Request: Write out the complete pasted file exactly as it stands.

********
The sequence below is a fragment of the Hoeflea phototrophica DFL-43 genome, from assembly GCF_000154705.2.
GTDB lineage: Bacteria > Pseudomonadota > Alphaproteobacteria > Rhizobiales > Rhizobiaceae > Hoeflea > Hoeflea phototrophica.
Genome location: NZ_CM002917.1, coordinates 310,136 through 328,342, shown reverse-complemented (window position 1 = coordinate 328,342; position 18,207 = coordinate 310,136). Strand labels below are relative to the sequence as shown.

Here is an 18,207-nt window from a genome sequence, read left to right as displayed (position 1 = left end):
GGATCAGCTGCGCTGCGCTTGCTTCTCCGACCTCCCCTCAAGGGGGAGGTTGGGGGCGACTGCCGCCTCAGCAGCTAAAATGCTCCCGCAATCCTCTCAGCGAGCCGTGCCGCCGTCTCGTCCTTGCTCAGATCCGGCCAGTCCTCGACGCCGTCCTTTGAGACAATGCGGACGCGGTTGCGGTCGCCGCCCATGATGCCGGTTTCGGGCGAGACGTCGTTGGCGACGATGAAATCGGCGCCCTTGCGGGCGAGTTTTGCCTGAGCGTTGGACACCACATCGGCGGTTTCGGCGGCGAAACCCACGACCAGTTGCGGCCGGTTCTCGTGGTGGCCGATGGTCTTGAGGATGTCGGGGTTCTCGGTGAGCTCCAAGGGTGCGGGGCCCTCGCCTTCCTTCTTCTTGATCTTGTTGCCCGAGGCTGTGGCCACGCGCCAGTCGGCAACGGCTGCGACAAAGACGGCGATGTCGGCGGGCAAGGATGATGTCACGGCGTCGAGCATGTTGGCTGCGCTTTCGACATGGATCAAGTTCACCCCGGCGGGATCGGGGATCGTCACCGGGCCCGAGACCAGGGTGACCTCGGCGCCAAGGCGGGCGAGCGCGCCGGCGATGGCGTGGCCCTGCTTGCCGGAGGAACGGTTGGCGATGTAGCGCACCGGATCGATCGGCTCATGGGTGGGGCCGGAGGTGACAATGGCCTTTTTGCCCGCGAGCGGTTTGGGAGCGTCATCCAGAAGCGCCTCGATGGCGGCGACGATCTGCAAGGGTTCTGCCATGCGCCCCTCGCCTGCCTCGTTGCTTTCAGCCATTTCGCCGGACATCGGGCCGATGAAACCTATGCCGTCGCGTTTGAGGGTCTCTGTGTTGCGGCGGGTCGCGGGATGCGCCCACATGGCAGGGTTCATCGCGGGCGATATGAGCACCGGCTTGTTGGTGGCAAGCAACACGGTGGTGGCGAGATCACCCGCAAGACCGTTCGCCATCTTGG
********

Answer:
The sequence below is a fragment of the Hoeflea phototrophica DFL-43 genome, from assembly GCF_000154705.2.
GTDB lineage: Bacteria > Pseudomonadota > Alphaproteobacteria > Rhizobiales > Rhizobiaceae > Hoeflea > Hoeflea phototrophica.
Genome location: NZ_CM002917.1, coordinates 310,136 through 328,342, shown reverse-complemented (window position 1 = coordinate 328,342; position 18,207 = coordinate 310,136). Strand labels below are relative to the sequence as shown.

Here is an 18,207-nt window from a genome sequence, read left to right as displayed (position 1 = left end):
GGATCAGCTGCGCTGCGCTTGCTTCTCCGACCTCCCCTCAAGGGGGAGGTTGGGGGCGACTGCCGCCTCAGCAGCTAAAATGCTCCCGCAATCCTCTCAGCGAGCCGTGCCGCCGTCTCGTCCTTGCTCAGATCCGGCCAGTCCTCGACGCCGTCCTTTGAGACAATGCGGACGCGGTTGCGGTCGCCGCCCATGATGCCGGTTTCGGGCGAGACGTCGTTGGCGACGATGAAATCGGCGCCCTTGCGGGCGAGTTTTGCCTGAGCGTTGGACACCACATCGGCGGTTTCGGCGGCGAAACCCACGACCAGTTGCGGCCGGTTCTCGTGGTGGCCGATGGTCTTGAGGATGTCGGGGTTCTCGGTGAGCTCCAAGGGTGCGGGGCCCTCGCCTTCCTTCTTCTTGATCTTGTTGCCCGAGGCTGTGGCCACGCGCCAGTCGGCAACGGCTGCGACAAAGACGGCGATGTCGGCGGGCAAGGATGATGTCACGGCGTCGAGCATGTTGGCTGCGCTTTCGACATGGATCAAGTTCACCCCGGCGGGATCGGGGATCGTCACCGGGCCCGAGACCAGGGTGACCTCGGCGCCAAGGCGGGCGAGCGCGCCGGCGATGGCGTGGCCCTGCTTGCCGGAGGAACGGTTGGCGATGTAGCGCACCGGATCGATCGGCTCATGGGTGGGGCCGGAGGTGACAATGGCCTTTTTGCCCGCGAGCGGTTTGGGAGCGTCATCCAGAAGCGCCTCGATGGCGGCGACGATCTGCAAGGGTTCTGCCATGCGCCCCTCGCCTGCCTCGTTGCTTTCAGCCATTTCGCCGGACATCGGGCCGATGAAACCTATGCCGTCGCGTTTGAGGGTCTCTGTGTTGCGGCGGGTCGCGGGATGCGCCCACATGGCAGGGTTCATCGCGGGCGATATGAGCACCGGCTTGTTGGTGGCAAGCAACACGGTGGTGGCGAGATCACCCGCAAGACCGTTCGCCATCTTGG